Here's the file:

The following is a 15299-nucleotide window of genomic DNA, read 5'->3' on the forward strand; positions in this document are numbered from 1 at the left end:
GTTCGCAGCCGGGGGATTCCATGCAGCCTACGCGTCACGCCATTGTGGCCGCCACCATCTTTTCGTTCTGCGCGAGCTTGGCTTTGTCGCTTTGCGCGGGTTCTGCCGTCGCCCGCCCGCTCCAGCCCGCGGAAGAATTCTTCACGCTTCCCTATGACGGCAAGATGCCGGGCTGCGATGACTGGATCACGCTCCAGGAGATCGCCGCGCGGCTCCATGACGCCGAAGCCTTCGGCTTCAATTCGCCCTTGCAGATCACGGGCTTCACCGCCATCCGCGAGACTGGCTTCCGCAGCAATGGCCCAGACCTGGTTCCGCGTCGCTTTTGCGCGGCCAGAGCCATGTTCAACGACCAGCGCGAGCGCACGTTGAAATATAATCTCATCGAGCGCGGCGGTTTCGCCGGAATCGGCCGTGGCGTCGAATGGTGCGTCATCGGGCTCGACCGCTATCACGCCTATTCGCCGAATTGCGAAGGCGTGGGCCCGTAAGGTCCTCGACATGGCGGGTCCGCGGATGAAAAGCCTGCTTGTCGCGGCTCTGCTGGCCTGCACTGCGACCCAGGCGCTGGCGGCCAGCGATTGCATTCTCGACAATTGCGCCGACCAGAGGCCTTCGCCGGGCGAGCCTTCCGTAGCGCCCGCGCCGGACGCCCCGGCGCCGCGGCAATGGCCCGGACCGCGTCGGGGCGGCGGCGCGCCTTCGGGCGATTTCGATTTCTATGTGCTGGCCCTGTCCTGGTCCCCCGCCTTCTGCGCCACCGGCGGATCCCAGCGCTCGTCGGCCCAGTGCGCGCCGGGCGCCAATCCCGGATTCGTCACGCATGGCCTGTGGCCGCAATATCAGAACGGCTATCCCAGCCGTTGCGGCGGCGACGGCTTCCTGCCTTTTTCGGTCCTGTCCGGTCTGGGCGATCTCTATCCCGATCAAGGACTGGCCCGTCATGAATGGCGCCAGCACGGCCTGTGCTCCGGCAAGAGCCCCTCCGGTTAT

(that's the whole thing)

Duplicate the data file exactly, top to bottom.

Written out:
The following is a 15299-nucleotide window of genomic DNA, read 5'->3' on the forward strand; positions in this document are numbered from 1 at the left end:
GTTCGCAGCCGGGGGATTCCATGCAGCCTACGCGTCACGCCATTGTGGCCGCCACCATCTTTTCGTTCTGCGCGAGCTTGGCTTTGTCGCTTTGCGCGGGTTCTGCCGTCGCCCGCCCGCTCCAGCCCGCGGAAGAATTCTTCACGCTTCCCTATGACGGCAAGATGCCGGGCTGCGATGACTGGATCACGCTCCAGGAGATCGCCGCGCGGCTCCATGACGCCGAAGCCTTCGGCTTCAATTCGCCCTTGCAGATCACGGGCTTCACCGCCATCCGCGAGACTGGCTTCCGCAGCAATGGCCCAGACCTGGTTCCGCGTCGCTTTTGCGCGGCCAGAGCCATGTTCAACGACCAGCGCGAGCGCACGTTGAAATATAATCTCATCGAGCGCGGCGGTTTCGCCGGAATCGGCCGTGGCGTCGAATGGTGCGTCATCGGGCTCGACCGCTATCACGCCTATTCGCCGAATTGCGAAGGCGTGGGCCCGTAAGGTCCTCGACATGGCGGGTCCGCGGATGAAAAGCCTGCTTGTCGCGGCTCTGCTGGCCTGCACTGCGACCCAGGCGCTGGCGGCCAGCGATTGCATTCTCGACAATTGCGCCGACCAGAGGCCTTCGCCGGGCGAGCCTTCCGTAGCGCCCGCGCCGGACGCCCCGGCGCCGCGGCAATGGCCCGGACCGCGTCGGGGCGGCGGCGCGCCTTCGGGCGATTTCGATTTCTATGTGCTGGCCCTGTCCTGGTCCCCCGCCTTCTGCGCCACCGGCGGATCCCAGCGCTCGTCGGCCCAGTGCGCGCCGGGCGCCAATCCCGGATTCGTCACGCATGGCCTGTGGCCGCAATATCAGAACGGCTATCCCAGCCGTTGCGGCGGCGACGGCTTCCTGCCTTTTTCGGTCCTGTCCGGTCTGGGCGATCTCTATCCCGATCAAGGACTGGCCCGTCATGAATGGCGCCAGCACGGCCTGTGCTCCGGCAAGAGCCCCTCCGGTTAT